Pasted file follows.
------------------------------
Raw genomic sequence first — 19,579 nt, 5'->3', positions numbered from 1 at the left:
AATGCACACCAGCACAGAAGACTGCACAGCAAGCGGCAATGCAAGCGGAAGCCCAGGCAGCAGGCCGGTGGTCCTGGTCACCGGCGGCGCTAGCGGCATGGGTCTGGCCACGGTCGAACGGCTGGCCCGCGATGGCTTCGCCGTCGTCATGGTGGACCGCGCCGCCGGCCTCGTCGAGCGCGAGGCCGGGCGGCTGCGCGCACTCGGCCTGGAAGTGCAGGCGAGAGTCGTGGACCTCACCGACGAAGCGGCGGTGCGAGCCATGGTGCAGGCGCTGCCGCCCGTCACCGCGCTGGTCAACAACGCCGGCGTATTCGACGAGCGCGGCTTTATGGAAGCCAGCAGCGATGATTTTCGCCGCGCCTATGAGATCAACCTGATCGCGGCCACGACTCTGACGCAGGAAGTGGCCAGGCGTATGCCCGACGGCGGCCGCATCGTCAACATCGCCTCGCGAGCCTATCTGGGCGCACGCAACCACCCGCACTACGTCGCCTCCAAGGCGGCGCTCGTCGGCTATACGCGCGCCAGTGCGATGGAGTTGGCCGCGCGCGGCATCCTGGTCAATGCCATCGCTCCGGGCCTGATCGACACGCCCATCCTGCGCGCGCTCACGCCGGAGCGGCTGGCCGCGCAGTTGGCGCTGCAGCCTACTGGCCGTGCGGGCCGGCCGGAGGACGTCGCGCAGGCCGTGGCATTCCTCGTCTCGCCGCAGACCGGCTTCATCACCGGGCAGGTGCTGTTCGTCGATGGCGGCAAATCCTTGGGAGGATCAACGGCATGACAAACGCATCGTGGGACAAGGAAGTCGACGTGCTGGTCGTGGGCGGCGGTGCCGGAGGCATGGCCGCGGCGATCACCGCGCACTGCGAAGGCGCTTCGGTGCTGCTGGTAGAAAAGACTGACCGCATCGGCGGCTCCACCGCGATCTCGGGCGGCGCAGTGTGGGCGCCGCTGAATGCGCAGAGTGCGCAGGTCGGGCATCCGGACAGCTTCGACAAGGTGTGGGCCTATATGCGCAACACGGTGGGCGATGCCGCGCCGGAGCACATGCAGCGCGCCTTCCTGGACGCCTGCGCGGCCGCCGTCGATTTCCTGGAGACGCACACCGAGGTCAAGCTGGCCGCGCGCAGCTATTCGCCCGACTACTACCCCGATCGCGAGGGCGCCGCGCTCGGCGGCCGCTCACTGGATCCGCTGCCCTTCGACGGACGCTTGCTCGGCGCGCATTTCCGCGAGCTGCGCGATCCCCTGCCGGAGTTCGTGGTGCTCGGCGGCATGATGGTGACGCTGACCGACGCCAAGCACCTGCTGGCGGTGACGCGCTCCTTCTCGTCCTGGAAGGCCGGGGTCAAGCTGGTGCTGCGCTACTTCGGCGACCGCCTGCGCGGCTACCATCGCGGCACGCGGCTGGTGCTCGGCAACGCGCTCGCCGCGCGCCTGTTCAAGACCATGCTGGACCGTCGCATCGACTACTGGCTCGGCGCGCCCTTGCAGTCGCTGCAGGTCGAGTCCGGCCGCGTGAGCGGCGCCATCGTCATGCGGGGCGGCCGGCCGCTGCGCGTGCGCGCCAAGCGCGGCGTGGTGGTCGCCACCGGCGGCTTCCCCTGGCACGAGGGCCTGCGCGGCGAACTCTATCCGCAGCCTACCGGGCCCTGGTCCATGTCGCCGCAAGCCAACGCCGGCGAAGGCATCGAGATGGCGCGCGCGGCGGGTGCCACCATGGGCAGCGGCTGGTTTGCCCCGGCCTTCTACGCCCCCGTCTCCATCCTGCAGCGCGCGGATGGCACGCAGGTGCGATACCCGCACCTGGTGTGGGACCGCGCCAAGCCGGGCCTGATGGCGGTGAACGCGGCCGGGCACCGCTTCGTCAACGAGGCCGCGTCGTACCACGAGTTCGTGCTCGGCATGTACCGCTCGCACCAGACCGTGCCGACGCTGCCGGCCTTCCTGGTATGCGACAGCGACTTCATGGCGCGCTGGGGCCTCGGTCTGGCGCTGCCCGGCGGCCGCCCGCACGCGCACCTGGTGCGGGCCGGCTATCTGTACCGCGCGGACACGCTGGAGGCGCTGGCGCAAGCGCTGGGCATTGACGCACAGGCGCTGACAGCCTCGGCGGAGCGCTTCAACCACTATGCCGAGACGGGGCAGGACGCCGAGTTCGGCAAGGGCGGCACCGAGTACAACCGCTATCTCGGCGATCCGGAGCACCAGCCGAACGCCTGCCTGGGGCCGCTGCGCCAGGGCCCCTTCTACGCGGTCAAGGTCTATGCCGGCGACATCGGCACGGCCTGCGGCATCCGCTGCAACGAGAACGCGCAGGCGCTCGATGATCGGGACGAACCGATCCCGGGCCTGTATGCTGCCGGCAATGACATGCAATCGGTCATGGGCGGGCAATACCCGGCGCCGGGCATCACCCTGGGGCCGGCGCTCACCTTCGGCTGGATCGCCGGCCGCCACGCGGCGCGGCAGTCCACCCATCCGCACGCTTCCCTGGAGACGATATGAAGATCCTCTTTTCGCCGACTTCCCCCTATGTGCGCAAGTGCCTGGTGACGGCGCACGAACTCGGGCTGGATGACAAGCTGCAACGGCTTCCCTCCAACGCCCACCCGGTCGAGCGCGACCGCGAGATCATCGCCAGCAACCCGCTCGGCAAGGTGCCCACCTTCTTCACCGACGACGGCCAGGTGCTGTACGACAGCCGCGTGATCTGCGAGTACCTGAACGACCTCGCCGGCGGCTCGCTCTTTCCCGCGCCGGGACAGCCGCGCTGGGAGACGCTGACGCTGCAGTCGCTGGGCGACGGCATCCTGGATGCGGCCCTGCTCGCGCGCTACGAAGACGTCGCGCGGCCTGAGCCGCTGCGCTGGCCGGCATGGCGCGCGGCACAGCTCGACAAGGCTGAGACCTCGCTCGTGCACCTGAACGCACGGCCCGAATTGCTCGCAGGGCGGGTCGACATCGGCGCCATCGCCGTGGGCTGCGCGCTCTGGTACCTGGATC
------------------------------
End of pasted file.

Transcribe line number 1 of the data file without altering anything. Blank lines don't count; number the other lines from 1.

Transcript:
Raw genomic sequence first — 19,579 nt, 5'->3', positions numbered from 1 at the left: